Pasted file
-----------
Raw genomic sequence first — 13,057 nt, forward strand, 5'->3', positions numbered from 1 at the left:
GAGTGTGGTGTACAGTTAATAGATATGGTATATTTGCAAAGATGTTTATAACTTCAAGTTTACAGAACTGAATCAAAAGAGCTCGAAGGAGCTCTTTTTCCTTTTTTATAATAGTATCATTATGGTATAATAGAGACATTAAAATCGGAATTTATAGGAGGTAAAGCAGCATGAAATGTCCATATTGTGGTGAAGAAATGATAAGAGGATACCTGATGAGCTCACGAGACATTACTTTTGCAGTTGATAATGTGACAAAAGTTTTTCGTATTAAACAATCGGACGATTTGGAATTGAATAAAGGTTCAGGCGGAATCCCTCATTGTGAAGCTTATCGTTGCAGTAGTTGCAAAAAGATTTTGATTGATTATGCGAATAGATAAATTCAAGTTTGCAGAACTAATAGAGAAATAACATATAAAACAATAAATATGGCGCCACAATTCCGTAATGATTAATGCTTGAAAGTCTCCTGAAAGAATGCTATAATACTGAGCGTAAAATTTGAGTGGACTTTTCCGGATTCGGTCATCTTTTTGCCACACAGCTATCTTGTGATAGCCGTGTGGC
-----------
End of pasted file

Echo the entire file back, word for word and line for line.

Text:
Raw genomic sequence first — 13,057 nt, forward strand, 5'->3', positions numbered from 1 at the left:
GAGTGTGGTGTACAGTTAATAGATATGGTATATTTGCAAAGATGTTTATAACTTCAAGTTTACAGAACTGAATCAAAAGAGCTCGAAGGAGCTCTTTTTCCTTTTTTATAATAGTATCATTATGGTATAATAGAGACATTAAAATCGGAATTTATAGGAGGTAAAGCAGCATGAAATGTCCATATTGTGGTGAAGAAATGATAAGAGGATACCTGATGAGCTCACGAGACATTACTTTTGCAGTTGATAATGTGACAAAAGTTTTTCGTATTAAACAATCGGACGATTTGGAATTGAATAAAGGTTCAGGCGGAATCCCTCATTGTGAAGCTTATCGTTGCAGTAGTTGCAAAAAGATTTTGATTGATTATGCGAATAGATAAATTCAAGTTTGCAGAACTAATAGAGAAATAACATATAAAACAATAAATATGGCGCCACAATTCCGTAATGATTAATGCTTGAAAGTCTCCTGAAAGAATGCTATAATACTGAGCGTAAAATTTGAGTGGACTTTTCCGGATTCGGTCATCTTTTTGCCACACAGCTATCTTGTGATAGCCGTGTGGC